The Goldfinch by Donna Tartt

“To understand the world at all, sometimes you could only focus on a tiny bit of it, look very hard at what was close to hand and make it stand in for the whole.”

The Goldfinch is an emotional rollercoaster spanning 700+ pages and proof that literary lightning can indeed strike twice. Fully deserving of the 2014 Pulitzer Prize for Fiction, The Goldfinch is a triumph of a novel, one that I will have a hard time reviewing (so bear with me & my ramblings).
Donna Tartt seamlessly weaves together a Dickensian bildungsroman with a suspenseful and thrilling descent into the criminal underbelly of the art world (forgeries & thefts ahoy!) that boasts the same exquisite prose as her debut novel.
This Odyssean coming-of-age is narrated by Theo Decker. At 13 Theo lives alone with his mother after his father, a temperamental alcoholic, decided to take up and leave New York. After Theo gets in trouble at his school he and his mother are required to attend a ‘conference’. On the way there, the two end up in a museum, for what should have been a quick gander. When a bomb explodes in the museum many die, including Theo’s mother. Once Theo awakes from the explosion he comes across a dying old man who urges him to take Carel Fabritius’s ‘The Goldfinch’. Theo, probably suffering from a head concussion & shock, does as he’s bid, takes the painting.

“The painting had made me feel less mortal, less ordinary. It was support and vindication; it was sustenance and sum. It was the keystone that had held the whole cathedral up.”

When Theo is informed of his mother’s death he’s devastated. He has no idea where his deadbeat father is and his grandparents have made it clear that they aren’t keen on having him stay with them. Theo is temporarily placed in the custody of his childhood friend’s family, the Barbours, a hideously wealthy family. Later on, his father re-emerges and whisks away from New York to Las Vegas. Here Theo is left very much to his own devices, his father—who is clearly involved in some dodgy stuff—and his girlfriend do not seem particularly fond or interested in him and his upbringing. Theo becomes friends with Boris who, like him, does not have a stable home life. Together the two experiment with alcohol and drugs and commit petty crimes.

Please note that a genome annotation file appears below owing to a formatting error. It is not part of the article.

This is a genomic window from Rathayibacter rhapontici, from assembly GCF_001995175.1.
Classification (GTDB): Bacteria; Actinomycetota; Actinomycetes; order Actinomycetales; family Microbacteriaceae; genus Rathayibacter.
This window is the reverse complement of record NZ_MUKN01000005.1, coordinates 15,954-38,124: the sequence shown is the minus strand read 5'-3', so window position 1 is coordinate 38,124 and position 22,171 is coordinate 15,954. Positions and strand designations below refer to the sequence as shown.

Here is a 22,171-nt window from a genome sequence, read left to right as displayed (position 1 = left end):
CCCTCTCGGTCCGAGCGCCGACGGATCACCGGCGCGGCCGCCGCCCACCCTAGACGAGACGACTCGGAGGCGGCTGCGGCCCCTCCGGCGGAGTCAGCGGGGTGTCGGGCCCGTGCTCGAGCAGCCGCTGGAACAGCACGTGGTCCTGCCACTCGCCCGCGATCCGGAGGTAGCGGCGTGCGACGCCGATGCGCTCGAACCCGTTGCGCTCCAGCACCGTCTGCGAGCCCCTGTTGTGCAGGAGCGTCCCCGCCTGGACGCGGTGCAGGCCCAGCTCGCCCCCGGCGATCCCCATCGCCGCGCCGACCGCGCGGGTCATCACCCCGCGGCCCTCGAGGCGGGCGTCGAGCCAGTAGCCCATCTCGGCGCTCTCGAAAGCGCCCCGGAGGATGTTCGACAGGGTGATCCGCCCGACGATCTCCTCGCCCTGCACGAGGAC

We follow Theo until his late-teens and then we encounter him again as a young(ish) adult who becomes entangled in some dangerous business that force him to fully confront the kind of person that he has become.

What to say? My heart went out to Theo. Yes, later in life he’s a bit of an asshole. That doesn’t cancel out all of his other qualities and complexities. Those sections recounting his boyhood are truly heartbreaking. The despair he feels at his mother’s death, the guilt, grief, longing, self-hatred, and loneliness that seem to punctuate his days are captured with exacting precision. His meditations on life, art, the people around him are striking, and I appreciated how nuanced a person he was. His relationship with Boris was one of the highlights of his narrative. It is incredible just how good Tartt is at making you care for people who are just not that nice. The dynamic between Theo and Boris is intense and messy (possibly more than a friendship?) and despite their different temperaments their similar circumstances and self-destructive tendencies fortify their bond (they are definitely good at enabling each other).

His mother’s death haunts Theo throughout his life, and we see just how his survivor’s guilt affects and influences him. To Theo, the painting of ‘The Goldfinch’ is irrevocably connected to her death, which is why he’s unable to part ways with it. He’s also hopelessly enamoured with Pippa, who he first glimpsed in the museum on that fateful day. She’s one of the few people who understands the guilt that plagues him so. Alas, he comes to idealise in a not so healthy way.